How Email Puts the Punch In Your Content Marketing
As you’ve guessed already, this wee tool with a big punch is called “email.”
Sound too good to be true?
Then put a pillow on your forehead, ’cause it’s about to get slapped.
Join the spam train?
In the day-to-day grind of creating your website and producing your fundraising letters, it’s easy to think of email as the stuff of scamsters.
Writers love to announce the death of email, but the marketing evidence doesn’t lie: email is the best-converting marketing platform compared to traditional media advertising.
Below are more ways email will drive your nonprofit content marketing.
You get permission to market
Just like a tattoo artist, it’s best to get permission to before you go splattering people with your ink.
Whether you create blog posts, an email newsletter or other valuable website content, the best way to publish it all is through email to people who have decided to receive your content.
Market research has shown that email, by a landslide, is a preferred permission-based communication channel.
Why do you need permission to market to someone?
First, like your mom always told you, asking is just the nice thing to do.
The nicer you are, the more someone will like you, and the more someone likes you, the more likely they’ll support you.
Second, permission from someone is a big signal that they’re interested in what you have to say.
And interest is definitely a big factor in getting people to contribute to your cause.
Seduce your date in private, not on the dance floor
Social media is to email what Kim Kardashian is to Meryl Streep.
One is a bastion of substance, while the other creates drama simply for being famous.
Unlike Kim Kardashian, social media is a necessary evil. It’s just that making social media the sun of your marketing system isn’t a great strategy.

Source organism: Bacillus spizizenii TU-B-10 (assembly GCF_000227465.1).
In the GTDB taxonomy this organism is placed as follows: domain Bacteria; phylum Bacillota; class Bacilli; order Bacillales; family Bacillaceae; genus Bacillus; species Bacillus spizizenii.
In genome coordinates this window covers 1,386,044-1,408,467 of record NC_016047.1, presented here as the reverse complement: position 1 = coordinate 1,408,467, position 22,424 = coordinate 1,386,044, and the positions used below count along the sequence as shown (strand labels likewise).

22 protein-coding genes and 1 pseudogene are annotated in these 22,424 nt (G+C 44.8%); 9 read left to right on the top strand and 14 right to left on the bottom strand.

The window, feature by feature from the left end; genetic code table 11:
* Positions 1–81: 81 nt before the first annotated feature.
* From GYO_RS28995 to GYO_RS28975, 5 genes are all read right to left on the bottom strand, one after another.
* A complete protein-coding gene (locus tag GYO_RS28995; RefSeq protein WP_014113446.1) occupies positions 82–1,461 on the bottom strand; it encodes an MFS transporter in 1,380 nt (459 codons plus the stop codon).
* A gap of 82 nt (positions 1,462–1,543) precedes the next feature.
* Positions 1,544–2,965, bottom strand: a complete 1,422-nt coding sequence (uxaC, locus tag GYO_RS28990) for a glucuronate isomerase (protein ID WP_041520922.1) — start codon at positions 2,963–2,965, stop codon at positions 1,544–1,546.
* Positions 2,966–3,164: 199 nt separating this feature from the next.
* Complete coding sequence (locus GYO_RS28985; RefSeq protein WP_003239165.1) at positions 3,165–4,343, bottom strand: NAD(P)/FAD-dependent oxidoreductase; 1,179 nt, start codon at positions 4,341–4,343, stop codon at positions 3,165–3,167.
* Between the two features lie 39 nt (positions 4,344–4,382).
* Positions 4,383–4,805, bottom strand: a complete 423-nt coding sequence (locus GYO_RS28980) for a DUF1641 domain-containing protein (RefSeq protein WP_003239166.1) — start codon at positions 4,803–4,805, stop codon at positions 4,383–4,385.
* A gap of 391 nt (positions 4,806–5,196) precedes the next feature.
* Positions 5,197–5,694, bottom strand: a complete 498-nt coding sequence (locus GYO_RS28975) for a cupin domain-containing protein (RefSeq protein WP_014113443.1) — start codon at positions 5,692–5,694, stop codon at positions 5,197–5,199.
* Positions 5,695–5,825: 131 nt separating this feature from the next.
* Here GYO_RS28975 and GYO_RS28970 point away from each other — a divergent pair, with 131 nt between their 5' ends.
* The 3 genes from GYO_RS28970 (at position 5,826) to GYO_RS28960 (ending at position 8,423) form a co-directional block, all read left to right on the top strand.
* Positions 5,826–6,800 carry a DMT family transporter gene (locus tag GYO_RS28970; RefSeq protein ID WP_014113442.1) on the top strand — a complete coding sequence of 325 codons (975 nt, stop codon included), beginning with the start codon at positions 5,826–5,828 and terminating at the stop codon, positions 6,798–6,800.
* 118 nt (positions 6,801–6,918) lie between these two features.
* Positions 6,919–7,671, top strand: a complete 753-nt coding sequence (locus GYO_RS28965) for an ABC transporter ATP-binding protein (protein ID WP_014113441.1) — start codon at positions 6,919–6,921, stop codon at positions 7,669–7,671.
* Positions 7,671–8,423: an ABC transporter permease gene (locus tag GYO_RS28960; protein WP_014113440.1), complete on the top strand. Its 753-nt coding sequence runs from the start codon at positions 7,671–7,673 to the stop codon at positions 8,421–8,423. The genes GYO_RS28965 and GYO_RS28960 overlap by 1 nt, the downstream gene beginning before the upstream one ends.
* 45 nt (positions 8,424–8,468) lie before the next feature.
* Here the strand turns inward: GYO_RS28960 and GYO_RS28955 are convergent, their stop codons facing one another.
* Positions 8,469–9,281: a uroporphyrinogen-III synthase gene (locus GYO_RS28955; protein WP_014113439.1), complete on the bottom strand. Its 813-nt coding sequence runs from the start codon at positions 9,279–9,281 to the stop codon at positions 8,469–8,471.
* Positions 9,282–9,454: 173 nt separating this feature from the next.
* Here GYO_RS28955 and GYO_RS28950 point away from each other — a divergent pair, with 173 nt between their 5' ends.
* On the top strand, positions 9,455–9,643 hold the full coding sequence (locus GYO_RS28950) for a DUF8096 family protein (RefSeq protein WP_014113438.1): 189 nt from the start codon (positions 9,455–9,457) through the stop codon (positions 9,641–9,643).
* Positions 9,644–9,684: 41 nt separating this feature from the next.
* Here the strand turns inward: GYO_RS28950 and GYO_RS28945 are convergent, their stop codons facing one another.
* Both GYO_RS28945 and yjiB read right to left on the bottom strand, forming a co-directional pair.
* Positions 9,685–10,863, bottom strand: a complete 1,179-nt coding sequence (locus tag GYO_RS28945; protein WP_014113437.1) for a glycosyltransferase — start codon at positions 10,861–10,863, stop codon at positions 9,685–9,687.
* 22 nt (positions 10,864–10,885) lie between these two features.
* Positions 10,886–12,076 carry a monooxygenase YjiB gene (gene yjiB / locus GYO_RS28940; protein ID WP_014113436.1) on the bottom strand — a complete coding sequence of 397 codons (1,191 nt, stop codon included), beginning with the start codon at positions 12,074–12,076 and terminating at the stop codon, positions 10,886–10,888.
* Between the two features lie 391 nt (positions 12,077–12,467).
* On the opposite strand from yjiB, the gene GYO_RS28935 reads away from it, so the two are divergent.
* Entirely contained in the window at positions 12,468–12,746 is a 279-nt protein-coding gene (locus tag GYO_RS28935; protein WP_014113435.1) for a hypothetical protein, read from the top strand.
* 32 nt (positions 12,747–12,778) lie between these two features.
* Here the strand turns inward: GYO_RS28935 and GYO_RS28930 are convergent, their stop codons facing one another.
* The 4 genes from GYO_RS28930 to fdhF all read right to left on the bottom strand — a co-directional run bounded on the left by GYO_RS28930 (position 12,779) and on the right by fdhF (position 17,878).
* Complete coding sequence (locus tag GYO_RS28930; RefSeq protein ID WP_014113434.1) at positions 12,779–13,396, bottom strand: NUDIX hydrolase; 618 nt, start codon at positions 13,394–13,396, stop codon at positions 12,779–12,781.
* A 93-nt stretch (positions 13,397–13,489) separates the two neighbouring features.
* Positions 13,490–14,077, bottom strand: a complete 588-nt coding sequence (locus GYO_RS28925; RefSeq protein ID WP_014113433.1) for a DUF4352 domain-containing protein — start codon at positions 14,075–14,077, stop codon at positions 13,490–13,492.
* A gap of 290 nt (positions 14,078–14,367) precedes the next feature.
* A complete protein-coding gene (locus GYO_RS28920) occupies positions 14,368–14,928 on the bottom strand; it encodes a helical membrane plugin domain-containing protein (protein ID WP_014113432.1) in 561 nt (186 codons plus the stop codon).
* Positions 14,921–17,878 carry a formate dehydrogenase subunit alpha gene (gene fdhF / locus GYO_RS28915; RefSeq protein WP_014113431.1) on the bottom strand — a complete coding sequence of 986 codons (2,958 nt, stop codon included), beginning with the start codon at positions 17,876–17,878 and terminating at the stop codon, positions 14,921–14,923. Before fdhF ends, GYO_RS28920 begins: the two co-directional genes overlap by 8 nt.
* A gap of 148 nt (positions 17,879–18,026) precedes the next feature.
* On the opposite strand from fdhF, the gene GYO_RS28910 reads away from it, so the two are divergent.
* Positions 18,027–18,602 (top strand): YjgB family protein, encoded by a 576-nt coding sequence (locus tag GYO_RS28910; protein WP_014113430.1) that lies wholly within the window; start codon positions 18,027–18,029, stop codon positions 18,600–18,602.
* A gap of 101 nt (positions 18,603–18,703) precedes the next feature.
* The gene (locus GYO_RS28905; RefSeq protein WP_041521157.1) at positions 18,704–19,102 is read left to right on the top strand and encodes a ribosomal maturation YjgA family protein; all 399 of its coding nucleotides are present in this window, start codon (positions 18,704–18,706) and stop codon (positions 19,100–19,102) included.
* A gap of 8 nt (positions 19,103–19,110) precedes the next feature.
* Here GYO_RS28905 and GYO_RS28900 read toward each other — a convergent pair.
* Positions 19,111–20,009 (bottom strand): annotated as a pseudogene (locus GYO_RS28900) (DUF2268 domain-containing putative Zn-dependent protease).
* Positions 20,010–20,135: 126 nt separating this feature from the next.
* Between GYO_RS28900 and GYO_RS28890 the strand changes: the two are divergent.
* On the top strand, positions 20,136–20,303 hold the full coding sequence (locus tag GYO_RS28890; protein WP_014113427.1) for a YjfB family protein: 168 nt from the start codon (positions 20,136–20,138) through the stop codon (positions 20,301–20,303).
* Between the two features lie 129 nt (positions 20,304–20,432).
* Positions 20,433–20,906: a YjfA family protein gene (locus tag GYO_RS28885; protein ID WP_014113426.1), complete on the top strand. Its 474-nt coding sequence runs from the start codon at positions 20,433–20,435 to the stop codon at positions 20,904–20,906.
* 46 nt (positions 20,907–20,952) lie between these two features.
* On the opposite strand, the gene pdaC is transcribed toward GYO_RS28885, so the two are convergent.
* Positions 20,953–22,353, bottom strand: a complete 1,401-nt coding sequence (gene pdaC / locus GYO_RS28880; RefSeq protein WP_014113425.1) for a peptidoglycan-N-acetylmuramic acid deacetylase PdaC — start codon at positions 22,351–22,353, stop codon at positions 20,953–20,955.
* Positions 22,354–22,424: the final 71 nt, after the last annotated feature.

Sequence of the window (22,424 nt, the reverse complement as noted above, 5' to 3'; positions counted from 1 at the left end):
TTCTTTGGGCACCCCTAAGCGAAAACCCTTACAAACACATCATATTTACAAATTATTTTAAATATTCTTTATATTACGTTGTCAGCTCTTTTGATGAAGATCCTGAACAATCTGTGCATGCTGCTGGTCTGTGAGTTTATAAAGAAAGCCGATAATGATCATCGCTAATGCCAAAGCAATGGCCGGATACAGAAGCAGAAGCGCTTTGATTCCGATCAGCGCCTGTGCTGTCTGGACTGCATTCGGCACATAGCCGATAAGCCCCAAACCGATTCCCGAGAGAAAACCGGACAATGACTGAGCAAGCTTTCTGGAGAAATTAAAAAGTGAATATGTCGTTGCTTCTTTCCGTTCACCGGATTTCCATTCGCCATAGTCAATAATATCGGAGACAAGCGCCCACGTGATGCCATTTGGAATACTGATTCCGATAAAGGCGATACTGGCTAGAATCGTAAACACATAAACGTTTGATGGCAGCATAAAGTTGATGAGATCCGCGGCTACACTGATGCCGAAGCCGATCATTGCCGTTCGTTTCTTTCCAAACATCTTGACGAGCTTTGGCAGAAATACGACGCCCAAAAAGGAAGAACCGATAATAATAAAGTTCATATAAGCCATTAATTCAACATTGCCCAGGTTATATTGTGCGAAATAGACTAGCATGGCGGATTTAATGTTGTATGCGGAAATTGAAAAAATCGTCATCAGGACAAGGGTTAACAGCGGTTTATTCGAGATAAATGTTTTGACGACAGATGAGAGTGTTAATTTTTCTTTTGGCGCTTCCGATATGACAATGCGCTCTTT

This is because we don’t go on social media to be sold to. We go to see pictures from our best friend’s latest vacation. To see juicy gossip or even get the news.
Nothing beats having an intimate channel where it’s just you and your potential donor.
No more stamp tongue
Hands down, email is just cost effective. No paper, no envelopes, no shipping costs.
If you hire out your writing, shorter emails can be less expensive than long letters.
Graphic design for a print campaign can be heavier than for a basic email template.
Emails can be whipped up in a very short time, saving you tons of stress–and saliva.
The great follower
Of course, you’ll most likely have to snail-mail it away at one point. Your matures and baby boomers still love correspondence by letter.
(And a good letter can actually stand out, given all the focus on the Web.)
But email is fantastic for fast and flexible follow-ups and reminders that may seem annoying by mail.
Put your stalker binoculars away
Email is also lovely because you can track everything: opens, clicks and click throughs.
With mail, you only know who responded to the letter, not the people who were interested enough to at least open the envelope.
You can only get the same information with snail mail if you stalk everyone on your mailing list.
We can all agree: not the best marketing tactic in the world.
Email is your content marketing friend
Direct mail fundraising isn’t dead yet, to be sure, but neither is email.
But nothing beats email for engagement with your audience, be they donors, volunteers or clients.
Email isn’t scammy, and the majority of people want marketing messages through this medium.
So when you start out with your content marketing plan, remember that email will be your go-to distribution channel that will pack a big punch when it comes to engaging your supporters and driving donations.
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